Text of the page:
The Philosophy of Life The simplest truth is that life is a journey and the essence of a journey is in movement, be it temporal or spatial. Movement means we keep moving from one place, an abstract or concrete, to another and in the process we grow and grow and grow. The nature of life is nomadic and this process begins the moment we leave the womb of mother which is the first time we move from one place to another. We start growing into a child and then the child leaves the sweet space of childhood and moves into adolescence and the tricky teenage and amazing adulthood and so on. It’s a beautiful evolution from one phase to another as we always keep growing into a different being. We humans have a tendency of craving for something that we don’t have and it’s natural, but when it comes to growing and ageing it becomes a little confusing. As a child we all are fed with the desire of growing up through the constant questioning like “Bade hokar kya banoge?” (What will you become when you grow up) What does a child know about becoming and all that! It has got a life, a carefree childhood and is enjoying the process happily. How can s/he tell where will the journey take him/her? We are over seven billion people walking on as many paths and each one’s different from another and still we always try to make others walk the one we’re on. How ridiculous is that! Whoever has ever forgotten his own path and tried to fit into someone else’s path has failed miserably. We grow up in a system called society and at times it becomes very dangerous for the individuals because society has designed a single path for everyone. If everyone walks the same path then that will be the end of growth and exploration and evolution and hence life.
I was born in a small village in Haryana in a very conservative family. I grew up in a very restricted environment, completed my graduation and somehow convinced my father to send me to Chandigarh for higher studies to which he finally agreed after I cleared the Panjab University entrance exam. I studied literature there and honestly that was my first genuine experience with books so I nurtured a habit of reading and also got opportunity to go on a couple of short trips to Himachal with the other students. Before that I had never known the idea of school or college trips and had never traveled outside my hometown. There I also watched a lot of movies, before that I had been to theatre only once and at home we didn’t have T.V., so my most of the time would be spent in playing cricket and working in the fields and going to college. So the time in Chandigarh with all the readings, movies and those trips opened up new horizons for me. In college days I wanted to become a cricketer but my father didn’t like sports and also we lacked resources so I shifted focus to studies and gradually became eligible to become a teacher. In 2016 I started doing 3 things together: enrolled myself in PhD, started teaching temporarily and traveling during the holidays. In the next three years I traveled extensively in Himachal, Ladakh, and Kashmir on bicycle . In these years my madness for traveling grew more and more, and I lost interest in research and all that so I decided to quit everything and travel around India to follow my dream and maybe destiny also, so I packed my bag and took my bicycle and left. When I told my family about my desire to travel India on bicycle they were not just shocked but started believing that I had been suffering from some mental illness and that disappointed me a lot at that time. But I was determined in my heart of what I had dreamed and decided, so ignoring everything negative and discouraging I just embarked on my journey.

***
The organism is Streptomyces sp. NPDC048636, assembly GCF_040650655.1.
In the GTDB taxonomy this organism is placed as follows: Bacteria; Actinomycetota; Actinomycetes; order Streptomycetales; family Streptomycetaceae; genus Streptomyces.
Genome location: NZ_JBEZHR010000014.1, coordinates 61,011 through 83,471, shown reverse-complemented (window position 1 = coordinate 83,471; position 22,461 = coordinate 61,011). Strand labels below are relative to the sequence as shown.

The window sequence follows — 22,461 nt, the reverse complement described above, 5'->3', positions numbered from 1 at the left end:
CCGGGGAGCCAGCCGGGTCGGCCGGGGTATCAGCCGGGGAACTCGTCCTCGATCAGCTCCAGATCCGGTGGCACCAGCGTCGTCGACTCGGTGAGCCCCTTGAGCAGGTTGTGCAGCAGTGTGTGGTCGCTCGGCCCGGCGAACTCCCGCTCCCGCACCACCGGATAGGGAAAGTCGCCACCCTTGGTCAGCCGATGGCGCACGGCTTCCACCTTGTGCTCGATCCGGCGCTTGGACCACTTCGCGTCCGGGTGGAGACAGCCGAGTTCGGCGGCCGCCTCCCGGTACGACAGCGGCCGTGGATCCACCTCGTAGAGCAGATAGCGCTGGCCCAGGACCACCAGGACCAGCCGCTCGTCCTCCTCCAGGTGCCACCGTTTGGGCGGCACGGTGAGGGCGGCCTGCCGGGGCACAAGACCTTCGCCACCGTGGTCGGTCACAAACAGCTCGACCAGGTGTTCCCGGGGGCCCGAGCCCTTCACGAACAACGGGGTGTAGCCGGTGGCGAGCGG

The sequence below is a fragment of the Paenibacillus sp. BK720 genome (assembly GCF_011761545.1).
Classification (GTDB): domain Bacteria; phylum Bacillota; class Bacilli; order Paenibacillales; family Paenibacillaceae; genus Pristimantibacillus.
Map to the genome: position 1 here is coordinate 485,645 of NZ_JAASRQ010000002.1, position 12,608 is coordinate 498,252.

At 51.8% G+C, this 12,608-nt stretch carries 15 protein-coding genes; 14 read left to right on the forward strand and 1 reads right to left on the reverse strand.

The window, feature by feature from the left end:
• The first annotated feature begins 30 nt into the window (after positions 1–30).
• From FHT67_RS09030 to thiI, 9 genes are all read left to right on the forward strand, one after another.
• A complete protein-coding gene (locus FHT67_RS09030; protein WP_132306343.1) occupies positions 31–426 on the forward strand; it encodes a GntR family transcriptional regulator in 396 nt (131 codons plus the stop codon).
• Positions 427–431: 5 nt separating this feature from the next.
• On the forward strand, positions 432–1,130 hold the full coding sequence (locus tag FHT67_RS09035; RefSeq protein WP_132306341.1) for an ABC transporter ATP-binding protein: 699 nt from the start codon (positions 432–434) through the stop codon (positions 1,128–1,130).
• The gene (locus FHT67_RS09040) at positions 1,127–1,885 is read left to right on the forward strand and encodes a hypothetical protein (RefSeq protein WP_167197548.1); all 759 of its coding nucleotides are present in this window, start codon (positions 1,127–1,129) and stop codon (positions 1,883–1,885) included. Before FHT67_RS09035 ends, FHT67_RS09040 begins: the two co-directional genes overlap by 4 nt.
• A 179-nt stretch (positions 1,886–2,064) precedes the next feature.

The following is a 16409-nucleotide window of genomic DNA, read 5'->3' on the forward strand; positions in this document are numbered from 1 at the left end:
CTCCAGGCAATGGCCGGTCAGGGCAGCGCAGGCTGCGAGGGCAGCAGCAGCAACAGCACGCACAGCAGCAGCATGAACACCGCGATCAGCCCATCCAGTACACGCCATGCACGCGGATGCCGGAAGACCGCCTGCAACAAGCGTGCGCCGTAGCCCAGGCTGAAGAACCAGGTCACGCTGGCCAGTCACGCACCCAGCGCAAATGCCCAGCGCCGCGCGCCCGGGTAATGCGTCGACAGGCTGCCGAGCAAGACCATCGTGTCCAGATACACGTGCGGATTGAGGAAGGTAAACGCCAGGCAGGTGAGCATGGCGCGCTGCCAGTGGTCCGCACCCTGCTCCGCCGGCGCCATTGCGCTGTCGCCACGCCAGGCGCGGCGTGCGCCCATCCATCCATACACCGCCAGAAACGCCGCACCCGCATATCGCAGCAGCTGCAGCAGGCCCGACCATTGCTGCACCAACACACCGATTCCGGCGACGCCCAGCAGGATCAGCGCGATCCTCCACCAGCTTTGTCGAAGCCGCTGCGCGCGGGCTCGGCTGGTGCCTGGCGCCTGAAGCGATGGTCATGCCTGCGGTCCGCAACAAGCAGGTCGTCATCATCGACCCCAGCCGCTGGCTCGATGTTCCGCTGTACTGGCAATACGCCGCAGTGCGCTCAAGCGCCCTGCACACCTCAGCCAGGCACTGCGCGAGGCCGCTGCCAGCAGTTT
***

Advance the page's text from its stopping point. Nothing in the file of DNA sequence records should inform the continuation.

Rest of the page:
It’s been around 9-10 months since I left and I have traveled to so many places and met amazing people on the way and crossed through almost everything from high snow covered mountains, freezing weather, hailstorm in Ladakh, heavy rain and flood in Punjab, scorching heat and over 45 degrees temperature in the desert of Rajasthan, one of the largest salt lakes and the Rann of Kutch in Gujarat, my first experience of seeing a sea in Mandavi, Mumbai-the city of dreams, riding by the Western ghats, Christmas and New Year in Goa, the vibrant culture of south India, the end point of India in Kanyakumari and Rameshwaram, and beautiful fields and rustic life of different parts of India. How many people get a chance to see and experience this much in their life? Not many of course.
The journey has been full of great and some bad experiences but that’s how journeys are like. On many occasions I have survived with the help of locals when I had no money, some really wonderful friends have been supporting me in my tough times, I lost my everything in Goa but still didn’t give up, mostly I have been sleeping in the open on the ground (beach, footpath, outside temple or petrol pump etc) and all these things have taught me many things about life. This is why I love traveling because it’s a great way to go out in the world, observe, experience, learn and grow as a human.
I have overcome many doubts and unnecessary fears I used to have earlier, mostly about the unfamiliar places and people. Now I can go to anywhere, anytime and stay in a completely remote and isolated place for many days without any fear. I have learned to survive in hard conditions, live with very little, stay calm in unfavourable moments, be grateful for being alive, respect and love life in every form and more importantly to be content and patient in life and follow the heart. Traveling constantly on a bicycle is always challenging and for those who are passionate about it is adventurous too. Now many people know about the journey I have taken and many of them have curiously asked a few questions about my journey so here I am going to answer those questions.
How it all started?
I remember four instances that can hint at the growth of the curious wanderer in me.
The first happened in October 2011 on the PU’s English dept trip to Manali. During that 3 day’s trip most of the time I roamed around alone through the streets and trails and in Manikaran I even forgot that I was with a group and kept wandering. The entire group left in the bus and I was lost wandering through the streets there, they stopped in Kasol where someone realised I was missing so someone called me and asked where I was and I said in Manikaran to which he asked me to get on the road and take any vehicle going towards Kasol then I hiked on a bus and joined back the group. It was the first trip of my life and first time I had seen mountains I couldn’t help getting lost.
The second came in the first week of April 2014, when I went on another PU trip to Dharmsala. This time we went on the Triund trek and it was again my first trekking experience so I was happy and enjoying walking up to the top through that trail and when we reached the top the view was mesmerising all around and I saw the snow for the first time. So I instinctively felt like spending some time up there but to my disappointment just after 20 minutes the leaders of the group called out for the trek down to return before the dark. I was helpless but that day I decided that one day I will come here and spend at least a night at the top. I fulfilled that dream in 2018 winter when I went to a Himachal-Kashmir winter cycling trip, I went to Triund and rented a small tent for me and what a night it was- December 25th, Christmas with the full moon.